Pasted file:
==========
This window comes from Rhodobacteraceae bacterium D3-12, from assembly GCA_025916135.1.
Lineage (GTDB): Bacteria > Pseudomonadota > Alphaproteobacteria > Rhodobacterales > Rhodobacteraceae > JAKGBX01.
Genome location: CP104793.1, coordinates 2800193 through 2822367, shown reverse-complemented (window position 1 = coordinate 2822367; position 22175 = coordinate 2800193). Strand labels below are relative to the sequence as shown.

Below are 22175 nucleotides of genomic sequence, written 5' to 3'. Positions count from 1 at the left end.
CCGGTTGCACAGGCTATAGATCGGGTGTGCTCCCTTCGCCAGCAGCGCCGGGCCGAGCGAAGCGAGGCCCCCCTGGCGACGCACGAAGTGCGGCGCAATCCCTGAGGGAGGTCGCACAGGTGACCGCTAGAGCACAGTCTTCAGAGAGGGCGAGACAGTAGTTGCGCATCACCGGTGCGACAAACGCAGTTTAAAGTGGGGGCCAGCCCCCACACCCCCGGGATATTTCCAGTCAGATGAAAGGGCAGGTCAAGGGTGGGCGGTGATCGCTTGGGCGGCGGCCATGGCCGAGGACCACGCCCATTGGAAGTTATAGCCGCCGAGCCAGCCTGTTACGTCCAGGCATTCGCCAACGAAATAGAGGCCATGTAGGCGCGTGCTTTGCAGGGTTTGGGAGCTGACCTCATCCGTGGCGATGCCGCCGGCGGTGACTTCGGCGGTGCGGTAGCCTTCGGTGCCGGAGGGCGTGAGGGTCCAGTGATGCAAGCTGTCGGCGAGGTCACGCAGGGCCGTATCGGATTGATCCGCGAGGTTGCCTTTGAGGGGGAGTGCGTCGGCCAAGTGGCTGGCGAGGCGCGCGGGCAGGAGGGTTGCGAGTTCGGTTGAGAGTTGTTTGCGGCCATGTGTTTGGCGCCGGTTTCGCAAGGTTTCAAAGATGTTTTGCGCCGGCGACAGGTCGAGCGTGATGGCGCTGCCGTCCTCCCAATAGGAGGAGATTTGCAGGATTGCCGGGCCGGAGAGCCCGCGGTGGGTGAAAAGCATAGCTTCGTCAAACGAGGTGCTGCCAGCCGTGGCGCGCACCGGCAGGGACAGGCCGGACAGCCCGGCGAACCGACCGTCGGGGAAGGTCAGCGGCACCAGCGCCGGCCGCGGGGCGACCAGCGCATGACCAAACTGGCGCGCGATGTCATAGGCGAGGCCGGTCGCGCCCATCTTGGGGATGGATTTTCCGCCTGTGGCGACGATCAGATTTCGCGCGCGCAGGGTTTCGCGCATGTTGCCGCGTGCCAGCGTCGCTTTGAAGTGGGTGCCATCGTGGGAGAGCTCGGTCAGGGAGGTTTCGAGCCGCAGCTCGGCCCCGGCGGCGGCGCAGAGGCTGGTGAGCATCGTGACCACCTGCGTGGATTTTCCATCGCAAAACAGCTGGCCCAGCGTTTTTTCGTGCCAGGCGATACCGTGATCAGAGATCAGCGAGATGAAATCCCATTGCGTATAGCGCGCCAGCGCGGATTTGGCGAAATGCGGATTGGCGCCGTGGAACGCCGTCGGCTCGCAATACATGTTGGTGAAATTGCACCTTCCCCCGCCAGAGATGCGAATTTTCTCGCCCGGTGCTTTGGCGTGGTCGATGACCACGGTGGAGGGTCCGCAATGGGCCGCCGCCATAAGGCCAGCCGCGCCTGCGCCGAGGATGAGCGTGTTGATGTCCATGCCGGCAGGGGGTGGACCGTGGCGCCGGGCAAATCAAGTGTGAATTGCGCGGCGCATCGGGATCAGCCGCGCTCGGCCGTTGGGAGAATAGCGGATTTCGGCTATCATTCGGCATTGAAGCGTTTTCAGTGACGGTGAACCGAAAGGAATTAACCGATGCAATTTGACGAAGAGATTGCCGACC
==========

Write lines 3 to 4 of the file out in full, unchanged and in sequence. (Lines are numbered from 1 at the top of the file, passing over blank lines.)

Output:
Genome location: CP104793.1, coordinates 2800193 through 2822367, shown reverse-complemented (window position 1 = coordinate 2822367; position 22175 = coordinate 2800193). Strand labels below are relative to the sequence as shown.

Below are 22175 nucleotides of genomic sequence, written 5' to 3'. Positions count from 1 at the left end.